In as much as the new regulatory framework would go along way to restoring client security to some extent, it is however not a penultimate solution:

“The risks related to virtual currency investments remain unchanged. The risks include sudden major fluctuations in value, data security threats pertaining to exchange services and custodian wallet providers, and the nature of several virtual currencies as speculative investments not involving any inherent source of return.”

Earlier this March, LocalBitcoins a crypto peer-to-peer exchange based in Helsinki announced that it is now under supervision by FIN-FSA in compliance with Finland’s new legislation.

Similar findings suggest that France has asked other EU member states to follow suit in initiating regulations for the fast-growing technology and its digital assets.

 

 

Elsewhere In Europe, Belgium Updates 120 crypto scam websites in FSMA’s Blacklist.

Do you know that Jack Dorsey the CEO of Social Media Giant Twitter has joined the Lightning Network? 

Blockchain to be applied in Transportation in Japan? Find out more

 

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South Korea Is Set to Review its Blockchain and Cryptocurrency Regulations

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At the Deconomy conference which was held in Seoul between April 4 and April 5, 2019, a resolution was made by a government representative which would enable the government of South Korea to review its digital currency regulations with a view to making them more favorable for the development of digital currency in the country.[tps_footer][/tps_footer]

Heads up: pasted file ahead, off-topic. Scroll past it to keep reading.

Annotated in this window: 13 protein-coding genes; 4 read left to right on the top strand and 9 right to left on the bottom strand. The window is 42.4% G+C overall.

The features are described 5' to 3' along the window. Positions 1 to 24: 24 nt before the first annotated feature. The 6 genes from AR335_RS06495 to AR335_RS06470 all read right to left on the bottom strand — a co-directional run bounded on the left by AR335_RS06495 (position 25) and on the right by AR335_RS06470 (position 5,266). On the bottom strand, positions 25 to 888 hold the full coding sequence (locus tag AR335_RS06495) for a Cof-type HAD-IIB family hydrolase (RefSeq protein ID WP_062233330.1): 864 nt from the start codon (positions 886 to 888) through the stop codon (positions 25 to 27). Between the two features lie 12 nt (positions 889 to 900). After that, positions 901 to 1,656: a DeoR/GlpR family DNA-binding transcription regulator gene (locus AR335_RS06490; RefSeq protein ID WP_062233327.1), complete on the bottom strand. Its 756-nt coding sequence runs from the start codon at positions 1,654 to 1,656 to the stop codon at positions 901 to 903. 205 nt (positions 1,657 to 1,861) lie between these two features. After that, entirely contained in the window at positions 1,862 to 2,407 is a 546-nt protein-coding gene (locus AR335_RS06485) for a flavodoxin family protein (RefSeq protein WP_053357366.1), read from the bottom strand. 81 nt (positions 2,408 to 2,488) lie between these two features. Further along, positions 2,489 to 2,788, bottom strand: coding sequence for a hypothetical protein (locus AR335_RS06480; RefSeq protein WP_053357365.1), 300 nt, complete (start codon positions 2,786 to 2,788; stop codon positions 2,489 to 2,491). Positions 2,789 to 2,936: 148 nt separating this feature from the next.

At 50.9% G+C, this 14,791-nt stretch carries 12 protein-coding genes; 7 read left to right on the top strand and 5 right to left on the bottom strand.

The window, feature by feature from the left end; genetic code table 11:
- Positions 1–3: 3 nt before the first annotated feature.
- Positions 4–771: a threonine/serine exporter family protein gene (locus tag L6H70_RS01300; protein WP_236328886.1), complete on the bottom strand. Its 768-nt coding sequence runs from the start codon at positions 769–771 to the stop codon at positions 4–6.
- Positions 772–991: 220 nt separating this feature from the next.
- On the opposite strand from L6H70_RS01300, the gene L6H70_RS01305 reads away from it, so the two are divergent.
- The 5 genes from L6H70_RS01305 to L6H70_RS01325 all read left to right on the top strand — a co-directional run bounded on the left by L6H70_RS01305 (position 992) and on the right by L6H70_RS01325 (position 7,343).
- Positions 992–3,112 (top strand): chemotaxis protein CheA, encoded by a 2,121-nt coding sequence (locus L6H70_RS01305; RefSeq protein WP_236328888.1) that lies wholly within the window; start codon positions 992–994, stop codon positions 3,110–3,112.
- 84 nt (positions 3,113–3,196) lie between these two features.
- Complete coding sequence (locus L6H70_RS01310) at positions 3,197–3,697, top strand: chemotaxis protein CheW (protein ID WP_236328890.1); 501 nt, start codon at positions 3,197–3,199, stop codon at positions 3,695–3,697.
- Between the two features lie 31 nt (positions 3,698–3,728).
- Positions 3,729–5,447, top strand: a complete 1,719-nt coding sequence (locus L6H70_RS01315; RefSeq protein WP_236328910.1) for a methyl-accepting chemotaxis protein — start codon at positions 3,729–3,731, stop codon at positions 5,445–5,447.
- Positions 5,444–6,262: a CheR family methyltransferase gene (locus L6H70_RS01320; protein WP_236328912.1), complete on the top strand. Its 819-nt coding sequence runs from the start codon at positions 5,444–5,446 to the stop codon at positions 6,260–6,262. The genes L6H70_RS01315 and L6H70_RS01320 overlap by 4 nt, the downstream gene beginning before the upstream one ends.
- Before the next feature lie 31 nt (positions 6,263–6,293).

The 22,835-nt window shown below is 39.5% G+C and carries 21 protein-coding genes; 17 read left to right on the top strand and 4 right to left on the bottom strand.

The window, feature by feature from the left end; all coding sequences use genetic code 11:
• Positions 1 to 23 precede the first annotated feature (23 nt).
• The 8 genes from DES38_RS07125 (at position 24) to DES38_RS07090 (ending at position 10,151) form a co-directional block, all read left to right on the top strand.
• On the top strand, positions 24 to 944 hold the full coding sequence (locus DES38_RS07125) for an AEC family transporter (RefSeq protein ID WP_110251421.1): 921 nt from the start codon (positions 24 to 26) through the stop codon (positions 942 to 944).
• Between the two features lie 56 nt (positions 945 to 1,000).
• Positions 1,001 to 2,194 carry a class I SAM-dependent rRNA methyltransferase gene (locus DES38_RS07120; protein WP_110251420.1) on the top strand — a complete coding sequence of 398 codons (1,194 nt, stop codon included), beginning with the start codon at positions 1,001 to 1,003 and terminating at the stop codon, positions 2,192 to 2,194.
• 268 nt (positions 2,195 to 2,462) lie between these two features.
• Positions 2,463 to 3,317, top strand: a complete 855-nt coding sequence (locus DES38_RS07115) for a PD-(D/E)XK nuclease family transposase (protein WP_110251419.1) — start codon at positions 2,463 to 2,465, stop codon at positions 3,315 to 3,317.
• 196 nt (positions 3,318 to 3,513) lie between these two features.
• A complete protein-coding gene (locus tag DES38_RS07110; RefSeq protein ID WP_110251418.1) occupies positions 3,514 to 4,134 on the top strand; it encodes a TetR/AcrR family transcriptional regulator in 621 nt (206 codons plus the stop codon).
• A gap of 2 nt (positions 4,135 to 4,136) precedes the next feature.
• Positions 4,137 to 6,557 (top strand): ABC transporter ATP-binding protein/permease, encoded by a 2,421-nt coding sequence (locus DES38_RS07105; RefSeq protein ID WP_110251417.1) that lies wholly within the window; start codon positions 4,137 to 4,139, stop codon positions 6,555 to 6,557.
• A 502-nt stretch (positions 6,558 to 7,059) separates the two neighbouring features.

The 4th Industry Forum was formed by the Koran government to look into innovative technologies like machine learning, Internet of Things (IoT), and Blockchain.

As known, South Korea is one of the countries that has accepted digital currency and all that it entails. As a positive landmark then, the country’s regulators introduced firm cryptocurrency regulations in order to protect residents from certain risks which are  said to be associated with cryptocurrency, the country’s regulators introduced firm cryptocurrency regulations. One of such firm regulations which indeed hindered the development of digital currency in the country is the requirement of digital currency exchanges to partner with local banks which would open corresponding fiat-based bank accounts for its cryptocurrency customers.